Economic Insecurity And Its Impact On Well Being

Economic Insecurity Impact On Well Being
Economic Insecurity Impact On Well Being

Economic Security can be defined as “the degree of confidence that a person can have in maintaining a decent quality of life, now and in the future, given their economic and financial circumstances.”

So far, being economically secure is more related to a state of mind rather than mere figures. It is then a measure of quality,  where an individual can reach the best quality of life within its provided income as well as a professionally satisfied sentiment.

In fact, through that definition we can see how a key social factor is now part of the concept of economic security,  which has been left aside on previous researches. It adds anunderstanding of the subjective experience of insecurity to more traditional measures that focus on job security alone.

So, for example, when someone is in work with insufficient ability to meet their family’s care and income needs, with little prospect of developing and progressing, with a disempowering working life, they could be seen as experiencing insecurity when narrow measures such as ‘job security’ might miss the reality of the situation they face.

And yet, work alone is not enough

But also it is harsh to fully understand a person and household’s well-being just by knowing what work arrangements someone has.

That inaccuracy turns to insecurity, which is faced by many more people than it was previously thought. Until now,  institutions used to handle data research to measure living standards, out of that data they would draw lines for when poverty starts or valuing low unemployment rates as a good happiness index.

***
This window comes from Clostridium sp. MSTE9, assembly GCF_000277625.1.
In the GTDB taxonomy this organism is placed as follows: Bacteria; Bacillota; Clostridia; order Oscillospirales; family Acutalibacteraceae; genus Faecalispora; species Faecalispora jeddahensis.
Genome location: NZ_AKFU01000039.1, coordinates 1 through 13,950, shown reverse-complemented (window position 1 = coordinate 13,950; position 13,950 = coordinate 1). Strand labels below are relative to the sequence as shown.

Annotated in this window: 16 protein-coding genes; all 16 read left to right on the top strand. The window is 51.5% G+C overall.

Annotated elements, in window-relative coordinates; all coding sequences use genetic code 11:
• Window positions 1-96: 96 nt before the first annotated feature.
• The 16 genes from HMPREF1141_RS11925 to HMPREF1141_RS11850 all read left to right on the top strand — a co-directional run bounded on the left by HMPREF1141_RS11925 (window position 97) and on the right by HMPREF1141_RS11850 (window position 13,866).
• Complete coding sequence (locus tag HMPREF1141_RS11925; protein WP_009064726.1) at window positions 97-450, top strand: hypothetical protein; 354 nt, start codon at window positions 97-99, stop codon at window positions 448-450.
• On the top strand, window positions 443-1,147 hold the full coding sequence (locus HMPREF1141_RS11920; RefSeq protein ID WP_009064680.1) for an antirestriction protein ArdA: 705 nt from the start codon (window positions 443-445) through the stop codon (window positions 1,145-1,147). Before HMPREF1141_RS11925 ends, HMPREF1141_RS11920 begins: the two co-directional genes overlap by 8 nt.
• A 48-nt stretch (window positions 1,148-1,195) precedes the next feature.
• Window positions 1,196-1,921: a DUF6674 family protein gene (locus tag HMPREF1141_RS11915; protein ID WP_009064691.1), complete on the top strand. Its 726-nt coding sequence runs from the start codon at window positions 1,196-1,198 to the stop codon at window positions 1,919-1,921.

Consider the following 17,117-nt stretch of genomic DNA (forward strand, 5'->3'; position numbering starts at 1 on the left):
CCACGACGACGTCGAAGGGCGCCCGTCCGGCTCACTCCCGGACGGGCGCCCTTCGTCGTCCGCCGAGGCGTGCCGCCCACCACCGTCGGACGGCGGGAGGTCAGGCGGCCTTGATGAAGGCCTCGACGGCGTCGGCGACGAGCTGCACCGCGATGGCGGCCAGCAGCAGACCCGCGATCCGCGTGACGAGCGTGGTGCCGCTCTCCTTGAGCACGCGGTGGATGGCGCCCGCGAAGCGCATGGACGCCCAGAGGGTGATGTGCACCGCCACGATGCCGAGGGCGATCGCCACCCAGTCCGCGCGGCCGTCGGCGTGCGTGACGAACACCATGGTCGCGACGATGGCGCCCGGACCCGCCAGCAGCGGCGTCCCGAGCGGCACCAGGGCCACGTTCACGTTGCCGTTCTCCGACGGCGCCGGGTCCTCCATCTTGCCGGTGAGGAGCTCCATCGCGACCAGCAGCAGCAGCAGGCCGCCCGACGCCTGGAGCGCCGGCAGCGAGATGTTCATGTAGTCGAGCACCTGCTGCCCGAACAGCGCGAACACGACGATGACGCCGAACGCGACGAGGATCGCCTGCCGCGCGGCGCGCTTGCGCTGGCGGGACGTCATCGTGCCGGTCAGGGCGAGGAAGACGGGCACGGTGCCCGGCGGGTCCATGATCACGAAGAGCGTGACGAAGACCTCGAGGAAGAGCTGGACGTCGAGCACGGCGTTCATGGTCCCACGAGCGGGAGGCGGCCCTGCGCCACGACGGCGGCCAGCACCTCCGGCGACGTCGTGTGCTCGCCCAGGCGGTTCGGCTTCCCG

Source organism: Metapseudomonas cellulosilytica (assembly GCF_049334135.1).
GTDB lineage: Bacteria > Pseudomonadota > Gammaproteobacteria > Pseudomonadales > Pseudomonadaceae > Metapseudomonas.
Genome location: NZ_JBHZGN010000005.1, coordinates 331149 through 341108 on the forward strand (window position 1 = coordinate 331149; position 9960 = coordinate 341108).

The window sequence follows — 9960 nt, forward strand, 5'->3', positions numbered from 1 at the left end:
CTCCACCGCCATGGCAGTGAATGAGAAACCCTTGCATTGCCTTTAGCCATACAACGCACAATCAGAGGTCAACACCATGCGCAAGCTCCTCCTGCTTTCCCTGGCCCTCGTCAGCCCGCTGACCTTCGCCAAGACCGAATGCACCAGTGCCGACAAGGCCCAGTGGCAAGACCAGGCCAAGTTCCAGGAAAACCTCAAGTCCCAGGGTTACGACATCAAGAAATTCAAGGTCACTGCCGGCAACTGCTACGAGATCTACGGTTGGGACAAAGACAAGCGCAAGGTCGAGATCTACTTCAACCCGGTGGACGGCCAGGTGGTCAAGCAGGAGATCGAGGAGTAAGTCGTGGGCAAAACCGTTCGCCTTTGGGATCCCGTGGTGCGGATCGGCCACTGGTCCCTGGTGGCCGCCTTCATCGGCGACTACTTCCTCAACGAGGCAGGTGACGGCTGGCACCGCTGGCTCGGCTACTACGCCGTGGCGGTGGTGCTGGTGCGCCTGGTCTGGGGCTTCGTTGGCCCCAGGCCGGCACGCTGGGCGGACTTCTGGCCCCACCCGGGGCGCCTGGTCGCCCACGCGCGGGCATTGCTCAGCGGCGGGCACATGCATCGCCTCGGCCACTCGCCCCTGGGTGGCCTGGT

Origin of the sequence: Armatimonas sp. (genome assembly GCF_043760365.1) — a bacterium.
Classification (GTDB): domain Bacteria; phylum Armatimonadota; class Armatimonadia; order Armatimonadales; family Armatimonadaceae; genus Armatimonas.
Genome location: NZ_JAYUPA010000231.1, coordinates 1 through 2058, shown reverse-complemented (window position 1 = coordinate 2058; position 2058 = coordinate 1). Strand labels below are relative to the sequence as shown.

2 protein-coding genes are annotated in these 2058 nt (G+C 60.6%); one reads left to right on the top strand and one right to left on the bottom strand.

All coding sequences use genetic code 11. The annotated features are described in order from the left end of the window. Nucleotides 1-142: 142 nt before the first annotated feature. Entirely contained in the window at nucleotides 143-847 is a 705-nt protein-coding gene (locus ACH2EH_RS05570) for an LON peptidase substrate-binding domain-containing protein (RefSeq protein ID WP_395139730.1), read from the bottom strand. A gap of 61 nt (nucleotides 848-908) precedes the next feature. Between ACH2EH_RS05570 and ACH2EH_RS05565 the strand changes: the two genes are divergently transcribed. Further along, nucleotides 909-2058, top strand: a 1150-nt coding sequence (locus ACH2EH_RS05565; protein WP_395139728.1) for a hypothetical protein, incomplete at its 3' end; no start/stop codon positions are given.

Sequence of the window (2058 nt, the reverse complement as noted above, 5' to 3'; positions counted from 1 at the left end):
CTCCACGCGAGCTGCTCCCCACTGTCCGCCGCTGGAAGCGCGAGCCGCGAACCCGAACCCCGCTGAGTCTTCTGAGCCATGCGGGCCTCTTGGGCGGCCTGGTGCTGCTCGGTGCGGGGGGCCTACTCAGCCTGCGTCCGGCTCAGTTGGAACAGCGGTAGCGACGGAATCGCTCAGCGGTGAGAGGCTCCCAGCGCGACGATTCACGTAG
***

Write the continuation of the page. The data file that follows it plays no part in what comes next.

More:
However, reality is quite different and despite pay rises in the UK, according to new National Living Wage standards, and alongside record employment rates, the economic insecurity has become a main problem for the citizens.

To find out what might be the causes of this rising economic insecurity, London based RSA have released a research about it.

In it, they highlighted that the “so-called ‘atypical’ contracts (essentially, non-full time employment) have grown. Wage levels have stagnated – albeit with some growth at the lower level due to the new National Living Wage. In part, this reflects low overall productivity growth. In-work poverty has grown to the extent that it is now more common than out-of-work poverty. Social mobility is stagnant or even sliding backwards. Inequality within the UK remains high compared to other similar societies. And the experience of the modern welfare state is often a harsh one.”

The impacts on the individual of insecurity are greater in terms of their opportunity, health and well-being

‘Addressing Economic Insecurity’